“We know that there are going to be labor needs,” said Bruce Carlisle, managing director of Offshore Wind at the Massachusetts Clean Energy Center. Massachusetts has been working on community-level recruitment among the trades, particularly with outreach “to create a diverse, equitable and inclusive offshore wind workforce.”

In August, the center announced $1.6 million in workforce training grants to help people of color, women and other minorities get the training they need to enter the offshore wind workforce. 

The state already has a highly skilled union workforce and unions have already started their training for the offshore wind industry, Carlisle said. 

“We don’t see any immediate shortages for our project,” said Will Cotta, supply chain manager for Mayflower Wind, a Boston company that wants to build a wind farm 30 miles south of Martha's Vineyard and 20 miles south of Nantucket.

Massachusetts officials said the state is out ahead of other states along the East Coast when it comes to workforce training. 

“As these projects are being deployed at the pace they are being deployed, and with a limited amount of training opportunities and real-world experience out there … folks who have participated in the construction and operations of our projects are going to have a shot at taking on roles in other projects up and down the Eastern seaboard,” Massachusetts Secretary of Energy and the Environment Kathleen Theoharides said.

Offshore wind workforce will be 'an American workforce'

On Sept. 15, Vineyard Wind was notified that lenders had agreed to finance the project and its contractors could finally start buying materials and hiring. 

“A lot of the workforce will be an American workforce,” Lars Pedersen, Vineyard Wind CEO, said. Vineyard Wind is equally owned by Copenhagen Infrastructure Partners headquartered in Denmark and Avangrid Renewables, a U.S. company.

There are various projections on how many people will work directly on the construction and operations and maintenance of America’s first utility-scale offshore wind farm. When the company learned it had its final federal approval last spring, it said Vineyard Wind 1 would create 6,000 jobs, although it did not have a breakdown on those jobs.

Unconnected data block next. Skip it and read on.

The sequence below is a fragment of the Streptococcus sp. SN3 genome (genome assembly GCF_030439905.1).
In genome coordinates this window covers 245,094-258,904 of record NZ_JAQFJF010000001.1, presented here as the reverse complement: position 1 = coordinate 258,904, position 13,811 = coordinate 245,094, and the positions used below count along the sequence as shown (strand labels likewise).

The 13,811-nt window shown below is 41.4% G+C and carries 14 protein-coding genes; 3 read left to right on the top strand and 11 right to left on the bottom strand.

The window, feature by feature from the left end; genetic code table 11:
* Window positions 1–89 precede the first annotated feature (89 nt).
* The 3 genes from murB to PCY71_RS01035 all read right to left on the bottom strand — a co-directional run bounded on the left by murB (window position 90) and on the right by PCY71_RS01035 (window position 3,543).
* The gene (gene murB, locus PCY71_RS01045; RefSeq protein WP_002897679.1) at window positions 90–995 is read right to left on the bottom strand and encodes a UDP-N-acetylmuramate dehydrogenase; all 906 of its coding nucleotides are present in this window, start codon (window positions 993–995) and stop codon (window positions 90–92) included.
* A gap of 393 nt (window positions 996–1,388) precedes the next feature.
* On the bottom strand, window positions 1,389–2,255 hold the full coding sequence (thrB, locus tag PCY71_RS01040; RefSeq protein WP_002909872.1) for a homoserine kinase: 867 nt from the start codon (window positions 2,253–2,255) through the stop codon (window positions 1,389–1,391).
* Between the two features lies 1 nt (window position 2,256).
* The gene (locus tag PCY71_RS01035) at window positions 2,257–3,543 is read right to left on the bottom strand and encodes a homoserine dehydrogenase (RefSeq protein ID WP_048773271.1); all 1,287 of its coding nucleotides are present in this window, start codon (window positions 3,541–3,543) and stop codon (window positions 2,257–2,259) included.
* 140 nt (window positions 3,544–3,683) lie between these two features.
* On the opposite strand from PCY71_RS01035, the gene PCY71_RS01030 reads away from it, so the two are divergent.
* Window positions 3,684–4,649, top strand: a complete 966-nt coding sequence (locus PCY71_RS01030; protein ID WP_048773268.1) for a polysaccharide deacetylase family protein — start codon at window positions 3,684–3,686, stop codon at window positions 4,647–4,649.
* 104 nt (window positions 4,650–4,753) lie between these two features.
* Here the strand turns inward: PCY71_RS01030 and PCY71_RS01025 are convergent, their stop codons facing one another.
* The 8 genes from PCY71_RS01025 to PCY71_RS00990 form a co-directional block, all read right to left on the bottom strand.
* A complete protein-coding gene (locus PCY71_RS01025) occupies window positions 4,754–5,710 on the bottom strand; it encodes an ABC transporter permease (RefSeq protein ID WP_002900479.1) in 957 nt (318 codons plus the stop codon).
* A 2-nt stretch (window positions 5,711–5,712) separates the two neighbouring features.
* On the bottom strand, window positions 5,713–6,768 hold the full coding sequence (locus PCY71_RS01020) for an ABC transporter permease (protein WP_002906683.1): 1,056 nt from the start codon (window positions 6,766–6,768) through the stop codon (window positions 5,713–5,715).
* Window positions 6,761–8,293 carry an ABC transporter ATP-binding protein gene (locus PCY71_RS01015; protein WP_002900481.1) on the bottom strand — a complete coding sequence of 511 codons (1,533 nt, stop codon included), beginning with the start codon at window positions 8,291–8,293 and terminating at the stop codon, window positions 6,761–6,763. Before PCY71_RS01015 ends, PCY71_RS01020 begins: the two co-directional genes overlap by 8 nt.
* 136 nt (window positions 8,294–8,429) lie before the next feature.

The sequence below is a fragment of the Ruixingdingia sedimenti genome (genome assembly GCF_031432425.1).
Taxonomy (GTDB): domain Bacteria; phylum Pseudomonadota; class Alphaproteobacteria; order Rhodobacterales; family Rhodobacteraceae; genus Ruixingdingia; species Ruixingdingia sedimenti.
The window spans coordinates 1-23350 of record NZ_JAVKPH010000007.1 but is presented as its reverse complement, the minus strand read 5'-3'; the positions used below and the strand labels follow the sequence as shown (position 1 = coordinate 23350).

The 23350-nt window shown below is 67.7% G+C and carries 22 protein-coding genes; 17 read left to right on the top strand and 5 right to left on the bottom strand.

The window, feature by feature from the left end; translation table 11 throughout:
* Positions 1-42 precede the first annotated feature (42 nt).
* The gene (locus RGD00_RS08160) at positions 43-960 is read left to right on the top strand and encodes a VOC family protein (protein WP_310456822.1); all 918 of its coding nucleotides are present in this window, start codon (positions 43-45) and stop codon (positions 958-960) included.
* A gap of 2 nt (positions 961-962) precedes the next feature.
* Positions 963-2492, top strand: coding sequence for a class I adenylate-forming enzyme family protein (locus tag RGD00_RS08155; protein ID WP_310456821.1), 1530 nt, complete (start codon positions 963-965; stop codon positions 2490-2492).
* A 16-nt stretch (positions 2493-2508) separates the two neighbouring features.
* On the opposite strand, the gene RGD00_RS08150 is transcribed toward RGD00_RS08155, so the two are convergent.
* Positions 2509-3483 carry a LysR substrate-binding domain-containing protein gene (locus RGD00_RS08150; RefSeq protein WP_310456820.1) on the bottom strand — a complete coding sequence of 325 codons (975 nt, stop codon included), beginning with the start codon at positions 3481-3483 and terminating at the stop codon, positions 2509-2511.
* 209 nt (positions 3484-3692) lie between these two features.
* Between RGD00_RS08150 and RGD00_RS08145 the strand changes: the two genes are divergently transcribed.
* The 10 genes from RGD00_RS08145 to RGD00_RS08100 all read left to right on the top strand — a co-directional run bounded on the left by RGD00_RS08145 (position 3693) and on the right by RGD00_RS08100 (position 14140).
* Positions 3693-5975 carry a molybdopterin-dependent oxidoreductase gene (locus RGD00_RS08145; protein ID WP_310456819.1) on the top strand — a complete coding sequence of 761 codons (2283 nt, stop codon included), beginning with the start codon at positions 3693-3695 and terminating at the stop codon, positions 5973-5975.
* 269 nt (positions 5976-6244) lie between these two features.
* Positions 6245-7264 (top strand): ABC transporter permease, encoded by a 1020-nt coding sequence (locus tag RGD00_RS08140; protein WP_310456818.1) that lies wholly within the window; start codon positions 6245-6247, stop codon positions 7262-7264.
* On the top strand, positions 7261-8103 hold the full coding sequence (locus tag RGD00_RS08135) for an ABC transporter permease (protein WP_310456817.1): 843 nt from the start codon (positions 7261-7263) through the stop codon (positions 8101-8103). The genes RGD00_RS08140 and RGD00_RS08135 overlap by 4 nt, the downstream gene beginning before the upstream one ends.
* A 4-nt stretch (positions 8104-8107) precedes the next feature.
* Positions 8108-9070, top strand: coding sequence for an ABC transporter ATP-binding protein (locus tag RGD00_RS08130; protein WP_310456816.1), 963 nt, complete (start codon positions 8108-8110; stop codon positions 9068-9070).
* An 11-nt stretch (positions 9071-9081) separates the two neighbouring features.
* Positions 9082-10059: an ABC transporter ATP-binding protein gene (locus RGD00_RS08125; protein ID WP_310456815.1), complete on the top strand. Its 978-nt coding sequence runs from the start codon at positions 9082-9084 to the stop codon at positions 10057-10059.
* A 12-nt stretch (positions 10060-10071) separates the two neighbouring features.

A 2017 study by the former UMass Dartmouth Public Policy Center, however, estimated this first 800-megawatt phase of Vineyard Wind would result in between 1,076 and 2,120 full-time workers over a 25-year period, with most of those workers employed for a few years in the development and construction phases and around 80 employed long-term in operations and maintenance jobs. 

The Massachusetts Clean Energy Center’s “2018 Massachusetts Offshore Wind Workforce Assessment” had a similar estimate. They calculated the project would result in 1,086 to 1,665 FTE years in project development and construction. They also calculated there would be 70 to 128 FTE job years annually in operations and maintenance. The relatively few people in operations and maintenance jobs accounted for 67% of the overall job years.  

The clean energy industry likes to use full-time equivalent job years as a way to account for short-term and long-term jobs. A job year is basically one full-time employee working for a year. But 30 job years is not 30 jobs. It could be one person working for 30 years. It tends to confuse the public and inflate the numbers.

“To some extent, there’s been some exaggeration,” said Elise Rapoza, assistant director for corporate engagement at the University of Massachusetts Dartmouth and the former project manager for the Offshore Wind Economics Project at UMass Dartmouth’s Public Policy Center.  

Offshore wind will fuel jobs in other economic sectors

Direct employment, those involved with the planning, construction, operations and maintenance of each wind farm are what most people consider job creation directly attributed to that project.

Rapoza explained that job creation estimates often include data from computer models used to measure the full impact of a project on the local economy right down to the hospitality worker serving coffee to a person who works at a business supplying parts.

While Pedersen wouldn’t say how much his company plans to spend on materials, he characterized it as a $3 billion project. Computer models look at the flow of money beyond direct payroll. They estimate indirect effects including job creation by companies in the supply chain due to purchases of goods and services by the wind farm and its contractors. 

Economists also estimate job creation due to induced effects, when those employed in supply chain businesses make personal purchases that affect the business and employment in their community and beyond.

Federal lease areas for offshore wind developments off Martha's Vineyard and Nantucket.

Federal lease areas for offshore wind developments off Martha's Vineyard and Nantucket. GANNETT

Massachusetts awarded Mayflower Wind a contract to produce 804 megawatts of power in the second round of power contract bids. The company submitted a bid for a wind farm with up to 1,200 megawatts in the third round, which will be decided sometime in December, spokeswoman Joyce McMahon said. Both leases are in the Massachusetts lease area on adjacent tracts, about 30 miles south of Martha’s Vineyard.